That’s the beauty of XSTAT. All you have to do is get the injector into the wound and then press the handle. The sponges will move and wiggle their way into every nook and cranny of a jagged wound and apply pressure, with no training required. We would want this to be the go-to product for anybody that needs to stop bleeding, because it’s that simple.
Tech Briefs: Have recent shootings in the U.S. created a different focus for your company?
Steinbaugh: It hasn’t changed the way we do business here. The product works. What it has changed for us is we’re getting a lot more emails from school districts or public places saying, “Hey, we’re building kits for our mall or our movie theater.” Or “Our high school wants to buy a medical kit for every classroom,” so they reach out to us about our product.
In that regard, we’ve taken a focus that’s been 100% on the military and hospital ER paramedic [applications], and we’re now thinking a little differently: “Ok, how about just a regular civilian community?”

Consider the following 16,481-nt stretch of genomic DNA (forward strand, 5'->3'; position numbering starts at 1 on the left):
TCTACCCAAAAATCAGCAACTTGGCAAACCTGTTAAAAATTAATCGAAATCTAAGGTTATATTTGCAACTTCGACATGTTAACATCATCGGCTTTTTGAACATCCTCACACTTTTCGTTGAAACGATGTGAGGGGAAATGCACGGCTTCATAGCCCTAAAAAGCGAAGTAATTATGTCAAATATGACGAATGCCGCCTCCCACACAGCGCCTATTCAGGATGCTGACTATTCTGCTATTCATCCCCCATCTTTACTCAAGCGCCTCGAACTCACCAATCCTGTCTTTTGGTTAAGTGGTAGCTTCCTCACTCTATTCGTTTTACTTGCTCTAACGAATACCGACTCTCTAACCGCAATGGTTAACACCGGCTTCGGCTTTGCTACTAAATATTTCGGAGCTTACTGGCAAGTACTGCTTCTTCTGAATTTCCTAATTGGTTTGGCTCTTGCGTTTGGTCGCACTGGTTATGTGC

Tech Briefs: Is XSTAT simple to manufacture?
Steinbaugh: No, it’s not. You would think, looking at it, that it’s just sponge, and it should be super easy and super cheap to do. In fact, it’s relatively complex. The bioburden on the sponge has to be below a certain threshold to be allowed to pass all the FDA regulations for being used in the body. Each individual sponge is cellulose and has to be removed the same way you would remove a gauze dressing. Each individual sponge has to have a marker on it to make it radio-opaque, so you can see the sponge on an X-ray.
Tech Briefs: What are you working on now?
Steinbaugh: A lot of people die from gunshot wounds worldwide ever year, but a lot more often women bleed to death after childbirth — postpartum hemorrhaging. Because our technology is so easy to use, we’re working on modifying our technology to be used for postpartum hemorrhage. It’s very easy to put it in the hands in a midwife in Kenya who’s out in the middle of nowhere, and that could be used to save somebody’s life or buy them time to get them definitive treatment into a hospital. That’s been a big focus for part of our company lately.